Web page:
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Old 12-16-2014, 07:55 AM
 
1 posts, read 2,365 times
Reputation: 11

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I live in an apartment complex and the contract states any car without a parking pass or any unregistered car will be towed. I registered my vehicle before the registration had expired, however my stickers to put on my plate were mailed to the wrong address and had to be redelivered. I woke up to my car in the process of being towed for what they said my car being unregistered. I was able to provide paperwork showing my car indeed was registered 3 weeks prior to the expiration date and they still towed my car and charged me $125. Is this right? What are my best options here to get my money back?
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Old 12-16-2014, 07:37 PM
 
Location: Idaho
2,512 posts, read 2,239,011 times
Reputation: 5256
Civil matter; get an attorney.
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Old 12-16-2014, 09:56 PM
 
Location: Salt Lake City/Las Vegas
1,587 posts, read 2,186,752 times
Reputation: 1857
Having dealt with these situations when I was a cop, frankly, it does not look good. There are few options available. All local and state laws heavily favor the tow companies and the property owners of the parking. In this matter, you're literally guilty until proven innocent.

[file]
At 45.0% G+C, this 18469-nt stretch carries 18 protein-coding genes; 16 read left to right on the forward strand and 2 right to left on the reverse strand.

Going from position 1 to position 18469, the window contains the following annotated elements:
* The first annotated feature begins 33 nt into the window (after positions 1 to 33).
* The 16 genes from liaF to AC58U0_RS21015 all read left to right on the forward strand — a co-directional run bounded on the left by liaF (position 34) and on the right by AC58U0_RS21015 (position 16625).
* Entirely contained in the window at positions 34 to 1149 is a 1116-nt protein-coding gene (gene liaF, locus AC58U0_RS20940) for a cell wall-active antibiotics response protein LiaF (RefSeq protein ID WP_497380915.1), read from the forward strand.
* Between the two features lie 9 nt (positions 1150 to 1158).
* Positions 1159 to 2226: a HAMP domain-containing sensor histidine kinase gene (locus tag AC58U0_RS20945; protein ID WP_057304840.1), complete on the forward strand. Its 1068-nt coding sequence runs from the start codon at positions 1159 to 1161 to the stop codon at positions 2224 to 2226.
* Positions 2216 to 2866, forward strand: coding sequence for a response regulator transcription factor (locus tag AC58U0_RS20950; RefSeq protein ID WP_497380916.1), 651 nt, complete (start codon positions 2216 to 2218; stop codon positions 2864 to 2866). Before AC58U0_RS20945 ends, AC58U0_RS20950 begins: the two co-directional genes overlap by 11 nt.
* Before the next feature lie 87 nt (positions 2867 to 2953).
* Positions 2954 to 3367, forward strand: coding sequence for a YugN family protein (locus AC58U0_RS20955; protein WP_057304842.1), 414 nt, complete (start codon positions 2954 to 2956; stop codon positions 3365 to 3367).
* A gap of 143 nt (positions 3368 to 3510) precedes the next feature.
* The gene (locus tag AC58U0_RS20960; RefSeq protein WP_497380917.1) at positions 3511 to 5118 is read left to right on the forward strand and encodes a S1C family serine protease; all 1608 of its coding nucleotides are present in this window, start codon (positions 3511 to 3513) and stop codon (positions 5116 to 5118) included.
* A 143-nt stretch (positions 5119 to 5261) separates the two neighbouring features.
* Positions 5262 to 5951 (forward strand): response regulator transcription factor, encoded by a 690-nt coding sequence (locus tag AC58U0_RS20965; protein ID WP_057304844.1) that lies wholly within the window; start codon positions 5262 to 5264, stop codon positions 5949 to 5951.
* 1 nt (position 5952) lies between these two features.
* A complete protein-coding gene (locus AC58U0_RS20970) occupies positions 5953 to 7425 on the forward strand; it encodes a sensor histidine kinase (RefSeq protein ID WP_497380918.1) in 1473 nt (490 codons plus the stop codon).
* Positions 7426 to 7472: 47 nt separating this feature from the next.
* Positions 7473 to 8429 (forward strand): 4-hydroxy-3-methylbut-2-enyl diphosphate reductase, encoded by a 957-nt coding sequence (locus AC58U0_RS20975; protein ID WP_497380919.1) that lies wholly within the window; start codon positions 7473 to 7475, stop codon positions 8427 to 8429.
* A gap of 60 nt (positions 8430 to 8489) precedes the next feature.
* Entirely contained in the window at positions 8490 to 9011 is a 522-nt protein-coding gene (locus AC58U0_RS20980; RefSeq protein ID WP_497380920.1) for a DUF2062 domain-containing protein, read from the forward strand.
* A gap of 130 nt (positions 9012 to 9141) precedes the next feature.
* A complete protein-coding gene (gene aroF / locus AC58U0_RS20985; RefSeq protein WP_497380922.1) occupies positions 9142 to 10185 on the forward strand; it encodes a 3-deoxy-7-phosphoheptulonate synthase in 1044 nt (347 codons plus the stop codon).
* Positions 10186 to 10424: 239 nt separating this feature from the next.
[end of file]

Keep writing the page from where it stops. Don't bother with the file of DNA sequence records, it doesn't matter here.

I think your best bet is to access whatever appeal process your city/county has. But, if a private party, like an HOA or apartment manager, called for the tow - this won't work - that'd have to be a small claims process.

I wish I had better news and more options. It's a very frustrating process for people who've had vehicles towed. These things rarely go well for the tow-ee.

Bill
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Old 01-06-2015, 10:03 AM
 
Location: Roy
6 posts, read 5,736 times
Reputation: 11
To recover the $110.00 you would need to pay $60 for a court filing fee, pay a constable to serve the affidavit, and if you were to prevail in small claims court, you may be able to recoup your costs. Sometimes the best thing to do is social media, the news media, Utah Consumer Protection Agency. However, if your landlord participates in the Good LandLord Program, that is an option. It was in your contract, but if you can prove that, at no fault of your own, the decals were sent to the wrong address then you can file a complaint to at least get some type of explanation.

http://www.utahlegalservices.org/pub...nters-handbook
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